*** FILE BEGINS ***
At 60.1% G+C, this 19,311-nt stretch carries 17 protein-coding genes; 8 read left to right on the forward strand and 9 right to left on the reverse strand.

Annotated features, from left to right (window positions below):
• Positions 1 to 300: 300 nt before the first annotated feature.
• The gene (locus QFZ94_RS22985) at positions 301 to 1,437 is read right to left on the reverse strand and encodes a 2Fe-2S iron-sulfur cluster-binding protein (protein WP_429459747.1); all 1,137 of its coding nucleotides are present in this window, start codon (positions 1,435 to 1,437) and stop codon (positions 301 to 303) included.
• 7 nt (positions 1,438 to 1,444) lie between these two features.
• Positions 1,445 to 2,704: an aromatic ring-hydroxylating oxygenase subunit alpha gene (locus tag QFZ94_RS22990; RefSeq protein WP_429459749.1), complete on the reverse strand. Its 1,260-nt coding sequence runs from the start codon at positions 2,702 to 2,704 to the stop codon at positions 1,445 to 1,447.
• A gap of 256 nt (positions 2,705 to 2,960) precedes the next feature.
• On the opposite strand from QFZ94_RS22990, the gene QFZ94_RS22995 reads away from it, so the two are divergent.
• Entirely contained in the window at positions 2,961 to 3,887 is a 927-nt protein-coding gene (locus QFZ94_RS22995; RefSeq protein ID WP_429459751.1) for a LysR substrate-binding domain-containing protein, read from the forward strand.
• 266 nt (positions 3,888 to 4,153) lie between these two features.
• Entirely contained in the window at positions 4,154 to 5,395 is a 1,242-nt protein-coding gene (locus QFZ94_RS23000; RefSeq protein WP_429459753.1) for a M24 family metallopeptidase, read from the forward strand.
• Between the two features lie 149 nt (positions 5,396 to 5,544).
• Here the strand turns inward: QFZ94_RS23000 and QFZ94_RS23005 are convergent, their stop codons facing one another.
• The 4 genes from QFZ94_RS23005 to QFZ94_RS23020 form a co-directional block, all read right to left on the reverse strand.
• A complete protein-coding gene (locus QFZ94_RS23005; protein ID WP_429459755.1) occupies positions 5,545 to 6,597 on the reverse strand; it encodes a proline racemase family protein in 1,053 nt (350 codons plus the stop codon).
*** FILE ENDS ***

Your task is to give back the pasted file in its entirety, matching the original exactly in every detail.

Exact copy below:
At 60.1% G+C, this 19,311-nt stretch carries 17 protein-coding genes; 8 read left to right on the forward strand and 9 right to left on the reverse strand.

Annotated features, from left to right (window positions below):
• Positions 1 to 300: 300 nt before the first annotated feature.
• The gene (locus QFZ94_RS22985) at positions 301 to 1,437 is read right to left on the reverse strand and encodes a 2Fe-2S iron-sulfur cluster-binding protein (protein WP_429459747.1); all 1,137 of its coding nucleotides are present in this window, start codon (positions 1,435 to 1,437) and stop codon (positions 301 to 303) included.
• 7 nt (positions 1,438 to 1,444) lie between these two features.
• Positions 1,445 to 2,704: an aromatic ring-hydroxylating oxygenase subunit alpha gene (locus tag QFZ94_RS22990; RefSeq protein WP_429459749.1), complete on the reverse strand. Its 1,260-nt coding sequence runs from the start codon at positions 2,702 to 2,704 to the stop codon at positions 1,445 to 1,447.
• A gap of 256 nt (positions 2,705 to 2,960) precedes the next feature.
• On the opposite strand from QFZ94_RS22990, the gene QFZ94_RS22995 reads away from it, so the two are divergent.
• Entirely contained in the window at positions 2,961 to 3,887 is a 927-nt protein-coding gene (locus QFZ94_RS22995; RefSeq protein ID WP_429459751.1) for a LysR substrate-binding domain-containing protein, read from the forward strand.
• 266 nt (positions 3,888 to 4,153) lie between these two features.
• Entirely contained in the window at positions 4,154 to 5,395 is a 1,242-nt protein-coding gene (locus QFZ94_RS23000; RefSeq protein WP_429459753.1) for a M24 family metallopeptidase, read from the forward strand.
• Between the two features lie 149 nt (positions 5,396 to 5,544).
• Here the strand turns inward: QFZ94_RS23000 and QFZ94_RS23005 are convergent, their stop codons facing one another.
• The 4 genes from QFZ94_RS23005 to QFZ94_RS23020 form a co-directional block, all read right to left on the reverse strand.
• A complete protein-coding gene (locus QFZ94_RS23005; protein ID WP_429459755.1) occupies positions 5,545 to 6,597 on the reverse strand; it encodes a proline racemase family protein in 1,053 nt (350 codons plus the stop codon).